Ernesto starts across Mexico's Yucatan

2012-08-08 09:00

Chetumal — Hurricane Ernesto spun inland over Mexico's Yucatan Peninsula early on Wednesday while hundreds of fishermen who fled low-lying villages for shelters and tourists evacuated from resorts to inland hotels hunkered down for a stormy night.

Ernesto had sustained winds of 140km/h when it swept over the shore town of Mahuahal shortly before midnight on Tuesday and moved into a sparsely populated coastal region, the US National Hurricane Centre said. The storm was moving west at 24km/h and was expected to weaken during the night.

There were no early reports of damage, but it might be morning before officials could assess whether Ernesto's rain and wind caused problems.

Chetumal, the capital of Quintana Roo state, was the closest city and officials moved more than 1 300 tourists there from resorts in Mahuahal, Balacar and other coastal spots that were expected to see heavier rain and wind.

In the city of Tulum to the north, about 6 000 tourists sheltered in hotels away from the beach, and authorities said the buildings were strong enough to qualify as storm shelters.

Luana Antonicelli, a 23-year-old tourist from Melbourne, Australia, travelling with her 20-year-old brother, said they left their beachfront cabana surrounded by tropical jungle and decided to spend the night at the Hotel Tulum, a 20-room, one-storey building about 3km inland.

Hunkering down

"The people at our hotel told us to come into town because it's too dangerous to stay there," Antonicelli said.

She said most people at the Hotel Tulum were hunkering down inside their rooms even though it was only raining lightly on Tuesday night. Hotel workers were distributing candles but the hotel still had electricity.

"It's a bit annoying because I want to be on the beach, but these things happen," Antonicelli said, adding that she and her brother decided to stay outdoors as much as possible. "I see it as an adventure."

Authorities also prepared two kindergartens in Tulum as shelters for up to 220 people, but only 20 people had showed up by Tuesday afternoon at one.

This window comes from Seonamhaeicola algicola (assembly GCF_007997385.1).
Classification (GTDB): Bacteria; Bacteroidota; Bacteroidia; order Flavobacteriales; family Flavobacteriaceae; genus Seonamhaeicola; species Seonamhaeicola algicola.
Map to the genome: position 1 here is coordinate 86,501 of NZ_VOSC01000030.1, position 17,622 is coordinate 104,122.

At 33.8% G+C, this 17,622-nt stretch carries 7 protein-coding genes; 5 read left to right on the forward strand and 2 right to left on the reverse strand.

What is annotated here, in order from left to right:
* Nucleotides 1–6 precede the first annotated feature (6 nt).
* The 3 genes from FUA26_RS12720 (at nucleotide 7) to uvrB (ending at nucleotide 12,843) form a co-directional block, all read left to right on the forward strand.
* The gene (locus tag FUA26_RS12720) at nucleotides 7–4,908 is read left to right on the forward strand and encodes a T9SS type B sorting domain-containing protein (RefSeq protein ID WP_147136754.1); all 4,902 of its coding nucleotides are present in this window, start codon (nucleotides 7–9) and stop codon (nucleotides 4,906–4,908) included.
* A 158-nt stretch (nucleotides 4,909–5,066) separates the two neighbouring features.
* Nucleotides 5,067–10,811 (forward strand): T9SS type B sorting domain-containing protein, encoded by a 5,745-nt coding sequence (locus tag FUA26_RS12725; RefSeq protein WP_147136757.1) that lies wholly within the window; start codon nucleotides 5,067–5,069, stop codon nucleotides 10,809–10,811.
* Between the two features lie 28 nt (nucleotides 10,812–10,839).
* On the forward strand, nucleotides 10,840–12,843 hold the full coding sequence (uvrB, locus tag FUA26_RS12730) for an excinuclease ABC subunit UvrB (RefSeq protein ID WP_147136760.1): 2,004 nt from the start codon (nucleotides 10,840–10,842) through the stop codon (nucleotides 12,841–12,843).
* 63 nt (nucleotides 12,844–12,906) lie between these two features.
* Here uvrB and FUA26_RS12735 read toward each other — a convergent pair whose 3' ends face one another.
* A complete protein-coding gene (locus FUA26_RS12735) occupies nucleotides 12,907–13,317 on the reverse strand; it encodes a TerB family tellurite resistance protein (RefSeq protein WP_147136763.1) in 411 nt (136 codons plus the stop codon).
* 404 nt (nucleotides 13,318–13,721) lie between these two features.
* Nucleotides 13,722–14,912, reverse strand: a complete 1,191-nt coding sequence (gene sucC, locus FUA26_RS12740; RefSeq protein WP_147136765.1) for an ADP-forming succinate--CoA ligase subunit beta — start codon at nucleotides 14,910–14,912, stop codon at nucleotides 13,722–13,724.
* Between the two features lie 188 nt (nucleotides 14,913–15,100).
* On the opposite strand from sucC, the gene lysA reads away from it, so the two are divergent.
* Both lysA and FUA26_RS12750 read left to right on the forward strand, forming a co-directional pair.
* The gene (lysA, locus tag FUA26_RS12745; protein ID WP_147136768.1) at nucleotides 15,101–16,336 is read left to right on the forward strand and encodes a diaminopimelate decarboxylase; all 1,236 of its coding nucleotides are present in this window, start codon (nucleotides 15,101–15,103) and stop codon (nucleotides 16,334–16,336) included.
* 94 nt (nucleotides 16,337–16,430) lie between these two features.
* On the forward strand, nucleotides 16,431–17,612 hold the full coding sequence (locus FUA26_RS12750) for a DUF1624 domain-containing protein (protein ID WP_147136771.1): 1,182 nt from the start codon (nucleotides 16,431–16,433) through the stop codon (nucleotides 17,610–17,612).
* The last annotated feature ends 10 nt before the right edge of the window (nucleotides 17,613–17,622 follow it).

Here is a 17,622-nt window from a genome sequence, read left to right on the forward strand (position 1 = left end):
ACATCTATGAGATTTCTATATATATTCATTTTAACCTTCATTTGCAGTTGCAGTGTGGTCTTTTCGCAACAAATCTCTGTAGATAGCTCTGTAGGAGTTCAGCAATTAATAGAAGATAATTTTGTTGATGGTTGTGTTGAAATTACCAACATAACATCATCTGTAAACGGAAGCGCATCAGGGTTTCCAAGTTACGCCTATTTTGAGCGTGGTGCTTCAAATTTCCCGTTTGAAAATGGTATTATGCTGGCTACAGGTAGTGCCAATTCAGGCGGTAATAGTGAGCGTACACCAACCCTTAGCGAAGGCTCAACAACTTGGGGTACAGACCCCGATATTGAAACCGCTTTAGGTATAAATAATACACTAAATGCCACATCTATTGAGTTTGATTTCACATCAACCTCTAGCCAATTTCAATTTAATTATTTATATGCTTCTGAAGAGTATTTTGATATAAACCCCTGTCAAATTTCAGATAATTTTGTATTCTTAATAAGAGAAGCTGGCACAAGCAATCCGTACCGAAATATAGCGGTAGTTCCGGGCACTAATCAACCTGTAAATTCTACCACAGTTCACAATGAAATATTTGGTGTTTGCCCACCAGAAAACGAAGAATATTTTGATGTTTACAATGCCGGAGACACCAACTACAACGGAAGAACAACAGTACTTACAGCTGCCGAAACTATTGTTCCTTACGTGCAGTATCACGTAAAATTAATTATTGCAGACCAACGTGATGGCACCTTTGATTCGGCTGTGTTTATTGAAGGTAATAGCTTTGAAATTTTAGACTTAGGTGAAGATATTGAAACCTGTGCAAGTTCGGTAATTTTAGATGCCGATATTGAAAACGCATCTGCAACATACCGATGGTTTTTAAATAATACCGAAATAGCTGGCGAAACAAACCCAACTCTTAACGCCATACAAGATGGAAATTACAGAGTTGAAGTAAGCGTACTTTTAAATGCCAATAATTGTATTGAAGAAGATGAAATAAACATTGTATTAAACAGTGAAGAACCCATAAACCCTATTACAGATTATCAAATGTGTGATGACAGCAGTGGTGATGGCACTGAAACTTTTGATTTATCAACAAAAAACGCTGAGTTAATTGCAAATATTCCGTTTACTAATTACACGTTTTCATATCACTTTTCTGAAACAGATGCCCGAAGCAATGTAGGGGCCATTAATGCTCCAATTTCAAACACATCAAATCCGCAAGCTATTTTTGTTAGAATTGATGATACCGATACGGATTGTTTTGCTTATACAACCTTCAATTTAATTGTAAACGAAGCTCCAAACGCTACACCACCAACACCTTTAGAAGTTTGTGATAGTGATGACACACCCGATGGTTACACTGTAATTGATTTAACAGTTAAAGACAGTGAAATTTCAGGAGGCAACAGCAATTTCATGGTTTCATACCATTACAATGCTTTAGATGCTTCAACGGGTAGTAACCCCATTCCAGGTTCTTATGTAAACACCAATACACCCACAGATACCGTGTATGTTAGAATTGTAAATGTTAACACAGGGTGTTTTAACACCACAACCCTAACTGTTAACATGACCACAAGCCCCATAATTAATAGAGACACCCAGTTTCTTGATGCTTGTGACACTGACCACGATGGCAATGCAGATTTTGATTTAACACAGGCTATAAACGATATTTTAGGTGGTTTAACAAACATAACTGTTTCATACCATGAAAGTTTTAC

Cruz Garcia, a tourist guide, came to the shelter with his wife from Punta Allen, a low-lying coastal settlement.

"To be over there is a risk because the tide rises and there could be a disaster," Garcia said, adding that he twice went through strong hurricanes while living in the neighbouring state of Campeche.

Ships put off arrival

Soldiers and police evacuated all residents of Punta Allen, and authorities were preparing for the evacuation of people from other low-lying coastal settlements, said Luis Gamboa of Quintana Roo's Civil Protection office.

Two cruises ships scheduled to dock on the Riviera Maya put off their arrival.

The storm's path kept to the south of the big resort areas of Cancun and the Riviera Maya, but officials prepared shelters there as a precaution.

Forecasters said Ernesto was expected to cross Yucatan by Wednesday evening and enter the southern Gulf of Mexico in an area dotted with offshore oil platforms owned by the state oil company Petroleos Mexicanos.

Its predicted course would then take it to Mexico's Gulf coast near the city of Veracruz, and the US hurricane centre said it might become a hurricane again just before reaching there around Thursday evening.

On its way to Yucatan, the storm swirled over open sea parallel to Honduras' northern coast, but officials there said the storm hadn't caused damage or injuries.

Mexican authorities warned of possible flooding in some of the region threatened by Ernesto, where swollen rivers in the past have swept away houses, livestock and people and collapsed mountainsides.

Meanwhile, Tropical Storm Gilma formed in the Pacific Ocean about 1 000km west of Manzanillo, Mexico, with winds of 64km/h. The storm was not expected to threaten land.